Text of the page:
Kenya-Somalia border attack: Al-Shabab suspected

Kenya soldiers in Somalia (October 2011) Image copyright AFP
Image caption Kenya has sent troops to Somalia

Gunmen have ambushed a vehicle in Kenya near the border with Somalia, killing four people, reports say.

A school teacher and a government official were among the dead as the attackers fired a rocket-propelled grenade, police said.

Kenya blames Somalia's militant Islamist group al-Shabab for a spate of abductions on its territory.

Its troops clashed with the militants in southern Somalia on Thursday after entering the country on 16 October.

The BBC's East Africa correspondent Will Ross says heavily armed gunmen ambushed a four-wheel-drive vehicle in Mandera district in north-east Kenya.

Two security guards who were in the vehicle exchanged fire with the gang which then launched a rocket-propelled grenade, he says.

It completely destroyed the car and killed all four passengers - among them a secondary school headmaster and a local government official.


Kenyan soldiers have been sent to the area, our correspondent says.

Kenyan police spokesman Eric Kiraithe described it as a "banditry attack" about 110 km (70 miles) from Mandera town, the Reuters news agency reports.

Image copyright Reuters
Image caption Grenade blasts in Nairobi earlier this week caused casualties

But our correspondent says there is some suspicion that al-Shabab militants carried out the attack.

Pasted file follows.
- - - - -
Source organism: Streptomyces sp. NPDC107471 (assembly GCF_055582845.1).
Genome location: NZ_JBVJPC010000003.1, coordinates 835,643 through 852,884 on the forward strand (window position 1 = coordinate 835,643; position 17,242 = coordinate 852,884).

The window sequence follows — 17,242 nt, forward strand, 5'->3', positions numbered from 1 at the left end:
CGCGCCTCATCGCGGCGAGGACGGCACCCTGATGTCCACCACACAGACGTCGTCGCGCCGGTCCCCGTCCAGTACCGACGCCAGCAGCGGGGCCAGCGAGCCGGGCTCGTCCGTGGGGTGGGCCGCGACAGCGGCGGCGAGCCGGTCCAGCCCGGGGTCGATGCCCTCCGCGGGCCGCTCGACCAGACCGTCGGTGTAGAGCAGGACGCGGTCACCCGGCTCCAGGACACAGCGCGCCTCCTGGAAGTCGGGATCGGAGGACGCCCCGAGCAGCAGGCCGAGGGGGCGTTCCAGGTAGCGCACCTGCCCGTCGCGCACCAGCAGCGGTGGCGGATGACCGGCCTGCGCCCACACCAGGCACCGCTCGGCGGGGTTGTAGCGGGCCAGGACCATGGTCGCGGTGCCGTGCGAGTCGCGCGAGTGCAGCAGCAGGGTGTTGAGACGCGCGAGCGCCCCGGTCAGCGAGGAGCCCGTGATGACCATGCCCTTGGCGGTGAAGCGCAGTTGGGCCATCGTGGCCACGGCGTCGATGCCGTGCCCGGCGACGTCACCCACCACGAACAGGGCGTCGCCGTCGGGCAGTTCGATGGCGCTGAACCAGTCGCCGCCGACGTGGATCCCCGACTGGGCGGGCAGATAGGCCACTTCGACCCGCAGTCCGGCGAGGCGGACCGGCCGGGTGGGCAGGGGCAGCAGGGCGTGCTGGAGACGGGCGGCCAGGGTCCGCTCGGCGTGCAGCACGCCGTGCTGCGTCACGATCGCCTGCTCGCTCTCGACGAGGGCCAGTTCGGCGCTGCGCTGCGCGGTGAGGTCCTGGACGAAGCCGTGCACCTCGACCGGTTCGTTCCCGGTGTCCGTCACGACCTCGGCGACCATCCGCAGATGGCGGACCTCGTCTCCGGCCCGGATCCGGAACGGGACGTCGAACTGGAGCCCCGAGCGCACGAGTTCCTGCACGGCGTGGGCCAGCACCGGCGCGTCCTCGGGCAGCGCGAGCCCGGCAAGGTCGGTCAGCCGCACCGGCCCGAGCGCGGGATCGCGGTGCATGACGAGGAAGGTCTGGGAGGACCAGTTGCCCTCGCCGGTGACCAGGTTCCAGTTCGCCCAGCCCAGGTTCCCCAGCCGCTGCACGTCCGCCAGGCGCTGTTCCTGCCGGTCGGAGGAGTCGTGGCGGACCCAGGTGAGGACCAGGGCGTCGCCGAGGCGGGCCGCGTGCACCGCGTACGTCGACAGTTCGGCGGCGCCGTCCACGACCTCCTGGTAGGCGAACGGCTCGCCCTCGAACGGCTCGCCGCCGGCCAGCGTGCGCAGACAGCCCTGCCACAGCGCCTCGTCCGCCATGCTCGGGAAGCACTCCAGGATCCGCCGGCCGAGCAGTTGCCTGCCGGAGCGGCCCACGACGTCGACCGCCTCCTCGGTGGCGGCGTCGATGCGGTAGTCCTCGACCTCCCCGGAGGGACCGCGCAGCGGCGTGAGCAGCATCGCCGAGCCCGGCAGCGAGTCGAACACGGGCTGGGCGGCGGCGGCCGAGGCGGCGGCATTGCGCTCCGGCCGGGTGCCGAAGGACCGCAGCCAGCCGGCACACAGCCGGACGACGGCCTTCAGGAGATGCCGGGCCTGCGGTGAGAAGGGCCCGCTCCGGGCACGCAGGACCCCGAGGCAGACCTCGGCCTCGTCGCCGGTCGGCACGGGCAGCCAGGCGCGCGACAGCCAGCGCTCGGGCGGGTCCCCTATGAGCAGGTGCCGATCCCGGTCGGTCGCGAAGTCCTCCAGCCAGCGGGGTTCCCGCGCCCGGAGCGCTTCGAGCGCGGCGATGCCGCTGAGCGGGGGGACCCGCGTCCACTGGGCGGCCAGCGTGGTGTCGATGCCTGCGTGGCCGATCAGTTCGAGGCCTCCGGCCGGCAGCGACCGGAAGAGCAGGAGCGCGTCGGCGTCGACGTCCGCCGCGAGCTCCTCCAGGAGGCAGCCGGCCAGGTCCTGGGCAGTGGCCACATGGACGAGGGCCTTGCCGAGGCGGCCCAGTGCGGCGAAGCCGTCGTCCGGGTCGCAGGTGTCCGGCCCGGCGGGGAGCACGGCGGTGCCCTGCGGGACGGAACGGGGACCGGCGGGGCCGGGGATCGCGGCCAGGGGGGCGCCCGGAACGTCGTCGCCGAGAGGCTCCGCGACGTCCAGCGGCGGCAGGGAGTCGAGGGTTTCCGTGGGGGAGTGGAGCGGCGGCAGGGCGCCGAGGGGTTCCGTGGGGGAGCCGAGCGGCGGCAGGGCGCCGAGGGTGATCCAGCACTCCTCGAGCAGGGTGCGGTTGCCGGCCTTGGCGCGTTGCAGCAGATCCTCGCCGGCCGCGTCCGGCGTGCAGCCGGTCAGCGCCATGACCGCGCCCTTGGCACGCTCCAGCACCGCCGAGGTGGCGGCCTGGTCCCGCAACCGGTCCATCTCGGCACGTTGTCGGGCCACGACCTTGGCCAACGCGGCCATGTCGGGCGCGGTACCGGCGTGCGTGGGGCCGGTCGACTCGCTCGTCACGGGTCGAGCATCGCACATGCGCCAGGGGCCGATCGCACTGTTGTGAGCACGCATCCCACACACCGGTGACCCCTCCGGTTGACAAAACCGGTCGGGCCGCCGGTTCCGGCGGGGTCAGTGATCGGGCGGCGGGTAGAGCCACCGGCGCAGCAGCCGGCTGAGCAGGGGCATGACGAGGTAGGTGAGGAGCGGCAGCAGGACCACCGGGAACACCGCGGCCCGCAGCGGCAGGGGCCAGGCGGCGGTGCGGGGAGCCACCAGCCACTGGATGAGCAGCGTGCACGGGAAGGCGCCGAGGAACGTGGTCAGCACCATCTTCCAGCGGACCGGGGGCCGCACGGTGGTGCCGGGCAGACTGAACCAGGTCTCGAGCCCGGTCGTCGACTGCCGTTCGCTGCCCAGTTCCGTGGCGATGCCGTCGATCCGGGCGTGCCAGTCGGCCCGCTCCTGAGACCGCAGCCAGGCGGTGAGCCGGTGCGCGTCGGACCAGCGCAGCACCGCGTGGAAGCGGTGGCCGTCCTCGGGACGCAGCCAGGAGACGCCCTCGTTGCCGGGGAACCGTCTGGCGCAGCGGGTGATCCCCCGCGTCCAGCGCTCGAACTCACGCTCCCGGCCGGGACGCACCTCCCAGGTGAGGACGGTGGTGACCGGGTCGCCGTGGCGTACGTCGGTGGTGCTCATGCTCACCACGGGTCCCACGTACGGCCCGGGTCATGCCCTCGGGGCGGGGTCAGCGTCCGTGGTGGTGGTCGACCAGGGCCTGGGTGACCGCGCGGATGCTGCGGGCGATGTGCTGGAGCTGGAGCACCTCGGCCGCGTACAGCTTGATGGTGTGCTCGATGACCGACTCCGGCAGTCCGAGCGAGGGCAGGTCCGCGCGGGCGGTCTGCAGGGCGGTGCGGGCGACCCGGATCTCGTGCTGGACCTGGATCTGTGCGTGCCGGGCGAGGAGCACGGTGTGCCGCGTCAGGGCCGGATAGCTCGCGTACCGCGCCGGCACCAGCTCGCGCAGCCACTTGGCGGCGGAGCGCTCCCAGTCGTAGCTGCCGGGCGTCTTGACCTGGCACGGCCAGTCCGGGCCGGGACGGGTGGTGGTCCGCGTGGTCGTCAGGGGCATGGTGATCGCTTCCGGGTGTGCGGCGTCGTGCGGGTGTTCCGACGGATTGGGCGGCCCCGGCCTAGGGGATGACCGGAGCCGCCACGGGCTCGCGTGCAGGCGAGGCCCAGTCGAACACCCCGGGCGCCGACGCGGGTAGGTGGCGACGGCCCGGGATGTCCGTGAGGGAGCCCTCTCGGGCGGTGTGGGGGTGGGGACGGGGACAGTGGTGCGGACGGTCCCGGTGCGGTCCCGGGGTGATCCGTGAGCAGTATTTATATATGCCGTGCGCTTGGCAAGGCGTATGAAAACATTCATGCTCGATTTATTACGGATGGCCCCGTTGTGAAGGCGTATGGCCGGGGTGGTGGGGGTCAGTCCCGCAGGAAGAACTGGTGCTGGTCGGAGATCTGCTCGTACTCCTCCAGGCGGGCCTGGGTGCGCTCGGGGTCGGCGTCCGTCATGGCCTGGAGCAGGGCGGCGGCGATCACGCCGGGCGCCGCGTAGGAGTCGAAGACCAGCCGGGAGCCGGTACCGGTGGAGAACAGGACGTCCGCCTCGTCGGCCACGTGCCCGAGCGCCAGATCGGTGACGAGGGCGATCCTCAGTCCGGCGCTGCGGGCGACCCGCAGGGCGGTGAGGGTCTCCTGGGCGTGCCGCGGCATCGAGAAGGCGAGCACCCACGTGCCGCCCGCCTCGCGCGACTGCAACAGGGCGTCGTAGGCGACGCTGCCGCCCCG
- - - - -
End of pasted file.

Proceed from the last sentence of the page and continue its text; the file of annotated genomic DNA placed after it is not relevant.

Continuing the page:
The group controls territory just across the border in Somalia and the use of such heavy weaponry makes local banditry less likely, he says.

Kenya sent hundreds of troops into Somalia more than ten days ago to attack al-Shabab, which is linked to al-Qaeda.

Kenyan military spokesman Emmanuel Chirchir said the two sides clashed on Thursday, as the army continued to advance on al-Shabab positions.

"We managed to kill nine al-Shabab [fighters]," he said.

An al-Shabab spokesman, Sheikh Abdiasis Abu Musab, denied the claim.

He told Reuters that the group's fighters had ambushed four Kenyan military vehicles.

Last week, al-Shabab lost control of the coastal town of Ras Kamboni after attacks by the Kenyan navy and a local militia.

"The Kenyan government's strategy is to destroy al-Shabab's network within the shortest time possible," Kenyan government spokesman Alfred Mutua is quoted by the AFP news agency as saying.

On Wednesday, a Kenyan man arrested after two grenade blasts in the capital, Nairobi, admitted in court to being a member of the group.

Elgiva Bwire Oliacha pleaded guilty to carrying out the attacks on a nightclub and bus stop.

One person was killed and 29 others were wounded in the attacks on 24 October.

Security has been stepped up in Nairobi since the blasts, with many residents fearing there could be more attacks, correspondents say.

Three aid workers employed by the Danish Demining Group were abducted in north-central Somalia on Monday.

Last week, the French authorities said a French woman suffering from cancer who was kidnapped from Kenya by Somali gunmen earlier in the month had died.

Other foreigners abducted from Kenya and being held in Somalia include a British woman abducted from a coastal resort, and a Kenyan driver and two Spanish aid workers seized from the Dadaab refugee camp near the Kenya-Somalia border.

Al-Shabab denies that it is responsible for the abductions and has vowed to retaliate aganist Kenya for sending troops into Somalia.

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